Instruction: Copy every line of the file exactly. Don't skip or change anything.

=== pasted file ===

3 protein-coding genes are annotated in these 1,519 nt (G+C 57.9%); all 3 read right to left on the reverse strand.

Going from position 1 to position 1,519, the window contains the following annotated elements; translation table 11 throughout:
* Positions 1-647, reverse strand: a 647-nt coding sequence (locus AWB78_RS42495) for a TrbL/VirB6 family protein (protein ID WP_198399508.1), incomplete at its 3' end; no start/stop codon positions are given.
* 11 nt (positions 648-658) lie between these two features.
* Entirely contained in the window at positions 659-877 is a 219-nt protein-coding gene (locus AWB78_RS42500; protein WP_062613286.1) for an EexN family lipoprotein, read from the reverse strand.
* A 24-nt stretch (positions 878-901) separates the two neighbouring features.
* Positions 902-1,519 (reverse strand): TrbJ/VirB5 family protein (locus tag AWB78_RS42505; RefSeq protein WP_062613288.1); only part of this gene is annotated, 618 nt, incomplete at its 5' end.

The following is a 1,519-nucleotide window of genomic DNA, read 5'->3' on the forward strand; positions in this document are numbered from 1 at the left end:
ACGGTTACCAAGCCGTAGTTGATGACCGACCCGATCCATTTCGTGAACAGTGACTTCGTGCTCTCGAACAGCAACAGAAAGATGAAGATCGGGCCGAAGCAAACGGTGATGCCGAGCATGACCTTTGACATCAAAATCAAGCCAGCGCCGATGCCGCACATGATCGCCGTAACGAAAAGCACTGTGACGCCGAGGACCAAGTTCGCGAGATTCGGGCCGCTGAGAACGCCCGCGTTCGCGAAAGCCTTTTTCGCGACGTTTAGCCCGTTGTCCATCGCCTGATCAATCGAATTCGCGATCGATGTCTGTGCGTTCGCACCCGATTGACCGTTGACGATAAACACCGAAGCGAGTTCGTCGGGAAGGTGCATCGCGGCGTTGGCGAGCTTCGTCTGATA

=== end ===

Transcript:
3 protein-coding genes are annotated in these 1,519 nt (G+C 57.9%); all 3 read right to left on the reverse strand.

Going from position 1 to position 1,519, the window contains the following annotated elements; translation table 11 throughout:
* Positions 1-647, reverse strand: a 647-nt coding sequence (locus AWB78_RS42495) for a TrbL/VirB6 family protein (protein ID WP_198399508.1), incomplete at its 3' end; no start/stop codon positions are given.
* 11 nt (positions 648-658) lie between these two features.
* Entirely contained in the window at positions 659-877 is a 219-nt protein-coding gene (locus AWB78_RS42500; protein WP_062613286.1) for an EexN family lipoprotein, read from the reverse strand.
* A 24-nt stretch (positions 878-901) separates the two neighbouring features.
* Positions 902-1,519 (reverse strand): TrbJ/VirB5 family protein (locus tag AWB78_RS42505; RefSeq protein WP_062613288.1); only part of this gene is annotated, 618 nt, incomplete at its 5' end.

The following is a 1,519-nucleotide window of genomic DNA, read 5'->3' on the forward strand; positions in this document are numbered from 1 at the left end:
ACGGTTACCAAGCCGTAGTTGATGACCGACCCGATCCATTTCGTGAACAGTGACTTCGTGCTCTCGAACAGCAACAGAAAGATGAAGATCGGGCCGAAGCAAACGGTGATGCCGAGCATGACCTTTGACATCAAAATCAAGCCAGCGCCGATGCCGCACATGATCGCCGTAACGAAAAGCACTGTGACGCCGAGGACCAAGTTCGCGAGATTCGGGCCGCTGAGAACGCCCGCGTTCGCGAAAGCCTTTTTCGCGACGTTTAGCCCGTTGTCCATCGCCTGATCAATCGAATTCGCGATCGATGTCTGTGCGTTCGCACCCGATTGACCGTTGACGATAAACACCGAAGCGAGTTCGTCGGGAAGGTGCATCGCGGCGTTGGCGAGCTTCGTCTGATA